Obama: Cut nuclear warheads

BERLIN -- President Barack Obama will ask Russia to join the United States in slashing its supply of strategic nuclear warheads by about one-third, a senior administration official said.

Obama will announce the goal during a speech Wednesday in Berlin -- a city rife with Cold War history.

The president will also outline his goal to reduce U.S. and Russian tactical nuclear weapons in Europe, the official said. The president hopes to work with NATO allies on proposals toward that goal.

It's all part of Obama's "vision of achieving the peace and security of a world without nuclear weapons," the official said.

"We will seek to negotiate these reductions with Russia to continue to move beyond Cold War nuclear postures," the official added.

Obama's speech will take place almost exactly 50 years after President John F. Kennedy delivered his "Ich bin ein Berliner" -- or "I am a Berliner" -- speech in the city that was divided by Western and Soviet occupations during the Cold War.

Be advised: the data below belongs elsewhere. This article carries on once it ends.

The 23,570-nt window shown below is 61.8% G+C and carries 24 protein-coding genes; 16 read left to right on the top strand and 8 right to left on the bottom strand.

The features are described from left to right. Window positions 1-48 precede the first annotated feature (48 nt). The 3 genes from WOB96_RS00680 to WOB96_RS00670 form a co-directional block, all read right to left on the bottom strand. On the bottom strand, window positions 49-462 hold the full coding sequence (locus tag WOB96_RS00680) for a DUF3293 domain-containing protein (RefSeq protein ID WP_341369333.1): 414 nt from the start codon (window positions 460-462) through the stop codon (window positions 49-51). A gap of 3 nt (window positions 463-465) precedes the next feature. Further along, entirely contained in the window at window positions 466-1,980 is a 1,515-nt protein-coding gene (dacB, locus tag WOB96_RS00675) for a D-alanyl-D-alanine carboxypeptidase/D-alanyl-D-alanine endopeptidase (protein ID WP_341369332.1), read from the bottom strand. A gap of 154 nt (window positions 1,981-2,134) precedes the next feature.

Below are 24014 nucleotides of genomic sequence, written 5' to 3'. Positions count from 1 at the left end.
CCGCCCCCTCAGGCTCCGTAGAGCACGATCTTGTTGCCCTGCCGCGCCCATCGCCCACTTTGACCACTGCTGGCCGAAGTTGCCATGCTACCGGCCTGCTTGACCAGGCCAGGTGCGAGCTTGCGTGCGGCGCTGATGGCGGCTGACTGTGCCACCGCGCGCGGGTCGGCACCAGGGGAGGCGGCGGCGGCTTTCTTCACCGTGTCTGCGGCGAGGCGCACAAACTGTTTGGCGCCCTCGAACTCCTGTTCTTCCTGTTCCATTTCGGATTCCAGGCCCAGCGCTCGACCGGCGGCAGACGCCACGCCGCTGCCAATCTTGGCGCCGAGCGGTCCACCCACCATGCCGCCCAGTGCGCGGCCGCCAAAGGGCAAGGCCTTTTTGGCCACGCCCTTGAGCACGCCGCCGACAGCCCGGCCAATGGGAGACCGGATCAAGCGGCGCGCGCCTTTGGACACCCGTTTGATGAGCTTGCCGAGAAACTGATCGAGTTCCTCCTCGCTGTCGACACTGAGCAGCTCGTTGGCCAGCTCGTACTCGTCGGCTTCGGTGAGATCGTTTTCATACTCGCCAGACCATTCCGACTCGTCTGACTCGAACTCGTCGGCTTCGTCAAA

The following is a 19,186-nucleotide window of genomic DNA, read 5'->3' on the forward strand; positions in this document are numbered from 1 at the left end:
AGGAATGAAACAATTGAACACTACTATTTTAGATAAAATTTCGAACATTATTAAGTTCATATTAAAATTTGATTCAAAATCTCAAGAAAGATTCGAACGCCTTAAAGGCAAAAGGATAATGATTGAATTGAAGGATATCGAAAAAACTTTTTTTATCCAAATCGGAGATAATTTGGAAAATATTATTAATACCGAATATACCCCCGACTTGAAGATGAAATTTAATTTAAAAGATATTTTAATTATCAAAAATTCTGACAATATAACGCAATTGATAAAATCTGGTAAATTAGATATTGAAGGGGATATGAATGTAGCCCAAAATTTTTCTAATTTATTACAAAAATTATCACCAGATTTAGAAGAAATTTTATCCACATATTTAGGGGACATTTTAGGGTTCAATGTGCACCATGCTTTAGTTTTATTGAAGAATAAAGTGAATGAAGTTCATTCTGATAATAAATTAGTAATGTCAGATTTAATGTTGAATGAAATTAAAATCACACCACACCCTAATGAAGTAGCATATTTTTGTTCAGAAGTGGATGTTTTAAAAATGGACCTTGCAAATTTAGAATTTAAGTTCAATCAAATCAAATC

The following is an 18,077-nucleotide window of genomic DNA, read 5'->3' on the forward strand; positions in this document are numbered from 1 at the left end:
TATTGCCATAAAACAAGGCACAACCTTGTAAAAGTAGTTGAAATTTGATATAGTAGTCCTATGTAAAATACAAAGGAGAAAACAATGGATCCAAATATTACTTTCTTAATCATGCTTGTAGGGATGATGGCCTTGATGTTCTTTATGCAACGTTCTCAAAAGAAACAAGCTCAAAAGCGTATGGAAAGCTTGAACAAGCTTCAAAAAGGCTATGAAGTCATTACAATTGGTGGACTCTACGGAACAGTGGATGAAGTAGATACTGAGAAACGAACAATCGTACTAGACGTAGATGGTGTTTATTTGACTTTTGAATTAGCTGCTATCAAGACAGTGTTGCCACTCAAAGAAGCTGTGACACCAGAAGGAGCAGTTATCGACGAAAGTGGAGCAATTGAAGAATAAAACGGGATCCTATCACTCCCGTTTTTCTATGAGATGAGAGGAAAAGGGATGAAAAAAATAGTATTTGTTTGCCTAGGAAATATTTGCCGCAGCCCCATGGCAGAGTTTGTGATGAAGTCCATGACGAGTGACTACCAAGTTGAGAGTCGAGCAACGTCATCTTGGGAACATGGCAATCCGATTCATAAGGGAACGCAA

Berlin is also where President Ronald Reagan's delivered a famous line to the Soviet Union in 1987: "Mr. Gorbachev, tear down this wall!"

Obama's latest proposals come two years after New START -- a nuclear agreement between the United States and Russia -- went into effect. New START, which stands for strategic arms reduction treaty, calls for both countries to limit their nuclear warhead arsenal to 1,550 by the year 2018.

Obama's proposals Wednesday would reduce both stockpiles by another one-third -- to roughly 1,000 warheads for each country.

After New START was ratified, Obama ordered a detailed internal analysis of U.S. nuclear needs and what it would take to deter other countries from attacking, the White House said.

"The president has determined that we can ensure our security and that of our allies and partners ... while safely pursuing up to a one-third reduction in deployed strategic nuclear warheads below the New START treaty level," the administration official said.

Obama has also said the United States will only consider the use of nuclear weapons in extreme circumstances to defend the vital interests of the United States or its allies and partners, the White House said.

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